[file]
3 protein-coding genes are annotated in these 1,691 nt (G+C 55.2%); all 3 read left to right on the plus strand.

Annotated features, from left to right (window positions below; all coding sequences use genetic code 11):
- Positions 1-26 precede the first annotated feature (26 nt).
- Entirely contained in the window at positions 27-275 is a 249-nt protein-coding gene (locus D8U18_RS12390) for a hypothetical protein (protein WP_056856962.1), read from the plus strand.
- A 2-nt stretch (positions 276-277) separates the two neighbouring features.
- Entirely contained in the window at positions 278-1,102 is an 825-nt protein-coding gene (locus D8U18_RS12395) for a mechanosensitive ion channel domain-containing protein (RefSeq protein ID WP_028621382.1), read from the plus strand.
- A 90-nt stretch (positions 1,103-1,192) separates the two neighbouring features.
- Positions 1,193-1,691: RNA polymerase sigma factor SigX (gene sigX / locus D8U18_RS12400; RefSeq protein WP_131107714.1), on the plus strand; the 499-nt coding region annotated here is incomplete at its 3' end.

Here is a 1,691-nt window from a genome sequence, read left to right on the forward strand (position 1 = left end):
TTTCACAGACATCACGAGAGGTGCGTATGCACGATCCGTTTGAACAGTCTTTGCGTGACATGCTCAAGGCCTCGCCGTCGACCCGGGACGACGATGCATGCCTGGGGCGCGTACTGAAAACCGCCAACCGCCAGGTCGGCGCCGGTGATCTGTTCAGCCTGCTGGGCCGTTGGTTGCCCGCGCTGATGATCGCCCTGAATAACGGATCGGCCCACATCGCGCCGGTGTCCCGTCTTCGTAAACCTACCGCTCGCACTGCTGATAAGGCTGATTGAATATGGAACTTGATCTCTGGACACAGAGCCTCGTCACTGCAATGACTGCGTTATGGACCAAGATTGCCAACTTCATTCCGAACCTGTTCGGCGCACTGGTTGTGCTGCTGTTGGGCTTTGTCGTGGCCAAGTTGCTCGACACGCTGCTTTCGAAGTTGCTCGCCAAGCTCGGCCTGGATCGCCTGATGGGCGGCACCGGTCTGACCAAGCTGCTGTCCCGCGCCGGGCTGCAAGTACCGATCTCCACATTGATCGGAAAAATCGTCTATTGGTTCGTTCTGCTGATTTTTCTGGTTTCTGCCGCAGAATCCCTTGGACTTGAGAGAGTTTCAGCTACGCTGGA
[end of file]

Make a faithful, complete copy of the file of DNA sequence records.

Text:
3 protein-coding genes are annotated in these 1,691 nt (G+C 55.2%); all 3 read left to right on the plus strand.

Annotated features, from left to right (window positions below; all coding sequences use genetic code 11):
- Positions 1-26 precede the first annotated feature (26 nt).
- Entirely contained in the window at positions 27-275 is a 249-nt protein-coding gene (locus D8U18_RS12390) for a hypothetical protein (protein WP_056856962.1), read from the plus strand.
- A 2-nt stretch (positions 276-277) separates the two neighbouring features.
- Entirely contained in the window at positions 278-1,102 is an 825-nt protein-coding gene (locus D8U18_RS12395) for a mechanosensitive ion channel domain-containing protein (RefSeq protein ID WP_028621382.1), read from the plus strand.
- A 90-nt stretch (positions 1,103-1,192) separates the two neighbouring features.
- Positions 1,193-1,691: RNA polymerase sigma factor SigX (gene sigX / locus D8U18_RS12400; RefSeq protein WP_131107714.1), on the plus strand; the 499-nt coding region annotated here is incomplete at its 3' end.

Here is a 1,691-nt window from a genome sequence, read left to right on the forward strand (position 1 = left end):
TTTCACAGACATCACGAGAGGTGCGTATGCACGATCCGTTTGAACAGTCTTTGCGTGACATGCTCAAGGCCTCGCCGTCGACCCGGGACGACGATGCATGCCTGGGGCGCGTACTGAAAACCGCCAACCGCCAGGTCGGCGCCGGTGATCTGTTCAGCCTGCTGGGCCGTTGGTTGCCCGCGCTGATGATCGCCCTGAATAACGGATCGGCCCACATCGCGCCGGTGTCCCGTCTTCGTAAACCTACCGCTCGCACTGCTGATAAGGCTGATTGAATATGGAACTTGATCTCTGGACACAGAGCCTCGTCACTGCAATGACTGCGTTATGGACCAAGATTGCCAACTTCATTCCGAACCTGTTCGGCGCACTGGTTGTGCTGCTGTTGGGCTTTGTCGTGGCCAAGTTGCTCGACACGCTGCTTTCGAAGTTGCTCGCCAAGCTCGGCCTGGATCGCCTGATGGGCGGCACCGGTCTGACCAAGCTGCTGTCCCGCGCCGGGCTGCAAGTACCGATCTCCACATTGATCGGAAAAATCGTCTATTGGTTCGTTCTGCTGATTTTTCTGGTTTCTGCCGCAGAATCCCTTGGACTTGAGAGAGTTTCAGCTACGCTGGA